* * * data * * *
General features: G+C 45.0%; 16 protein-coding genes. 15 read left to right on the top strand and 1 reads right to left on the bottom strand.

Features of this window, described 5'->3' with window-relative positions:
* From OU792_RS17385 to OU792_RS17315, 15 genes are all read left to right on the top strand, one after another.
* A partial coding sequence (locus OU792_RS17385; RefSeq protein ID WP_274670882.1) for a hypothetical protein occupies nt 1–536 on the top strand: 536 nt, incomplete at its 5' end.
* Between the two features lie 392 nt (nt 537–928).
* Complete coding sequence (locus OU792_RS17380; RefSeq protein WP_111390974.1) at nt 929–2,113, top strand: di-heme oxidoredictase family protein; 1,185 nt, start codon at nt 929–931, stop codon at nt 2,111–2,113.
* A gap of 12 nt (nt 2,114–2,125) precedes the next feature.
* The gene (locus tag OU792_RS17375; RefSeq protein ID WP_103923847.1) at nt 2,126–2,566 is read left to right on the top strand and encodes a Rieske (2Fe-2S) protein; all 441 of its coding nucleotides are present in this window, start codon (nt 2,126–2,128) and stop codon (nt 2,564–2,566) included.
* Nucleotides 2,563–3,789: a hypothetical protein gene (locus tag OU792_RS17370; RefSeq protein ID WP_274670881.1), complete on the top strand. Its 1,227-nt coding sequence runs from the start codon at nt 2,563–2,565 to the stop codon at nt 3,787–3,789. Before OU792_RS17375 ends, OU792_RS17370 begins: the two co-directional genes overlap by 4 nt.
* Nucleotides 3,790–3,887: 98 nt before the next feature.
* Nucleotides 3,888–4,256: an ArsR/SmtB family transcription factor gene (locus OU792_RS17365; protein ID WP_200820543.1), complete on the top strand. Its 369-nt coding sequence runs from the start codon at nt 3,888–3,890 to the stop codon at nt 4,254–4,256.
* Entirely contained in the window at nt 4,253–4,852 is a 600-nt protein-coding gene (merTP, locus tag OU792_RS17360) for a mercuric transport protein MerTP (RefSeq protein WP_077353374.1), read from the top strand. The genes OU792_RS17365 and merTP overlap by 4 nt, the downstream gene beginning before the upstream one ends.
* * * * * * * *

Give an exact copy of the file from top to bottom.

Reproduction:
General features: G+C 45.0%; 16 protein-coding genes. 15 read left to right on the top strand and 1 reads right to left on the bottom strand.

Features of this window, described 5'->3' with window-relative positions:
* From OU792_RS17385 to OU792_RS17315, 15 genes are all read left to right on the top strand, one after another.
* A partial coding sequence (locus OU792_RS17385; RefSeq protein ID WP_274670882.1) for a hypothetical protein occupies nt 1–536 on the top strand: 536 nt, incomplete at its 5' end.
* Between the two features lie 392 nt (nt 537–928).
* Complete coding sequence (locus OU792_RS17380; RefSeq protein WP_111390974.1) at nt 929–2,113, top strand: di-heme oxidoredictase family protein; 1,185 nt, start codon at nt 929–931, stop codon at nt 2,111–2,113.
* A gap of 12 nt (nt 2,114–2,125) precedes the next feature.
* The gene (locus tag OU792_RS17375; RefSeq protein ID WP_103923847.1) at nt 2,126–2,566 is read left to right on the top strand and encodes a Rieske (2Fe-2S) protein; all 441 of its coding nucleotides are present in this window, start codon (nt 2,126–2,128) and stop codon (nt 2,564–2,566) included.
* Nucleotides 2,563–3,789: a hypothetical protein gene (locus tag OU792_RS17370; RefSeq protein ID WP_274670881.1), complete on the top strand. Its 1,227-nt coding sequence runs from the start codon at nt 2,563–2,565 to the stop codon at nt 3,787–3,789. Before OU792_RS17375 ends, OU792_RS17370 begins: the two co-directional genes overlap by 4 nt.
* Nucleotides 3,790–3,887: 98 nt before the next feature.
* Nucleotides 3,888–4,256: an ArsR/SmtB family transcription factor gene (locus OU792_RS17365; protein ID WP_200820543.1), complete on the top strand. Its 369-nt coding sequence runs from the start codon at nt 3,888–3,890 to the stop codon at nt 4,254–4,256.
* Entirely contained in the window at nt 4,253–4,852 is a 600-nt protein-coding gene (merTP, locus tag OU792_RS17360) for a mercuric transport protein MerTP (RefSeq protein WP_077353374.1), read from the top strand. The genes OU792_RS17365 and merTP overlap by 4 nt, the downstream gene beginning before the upstream one ends.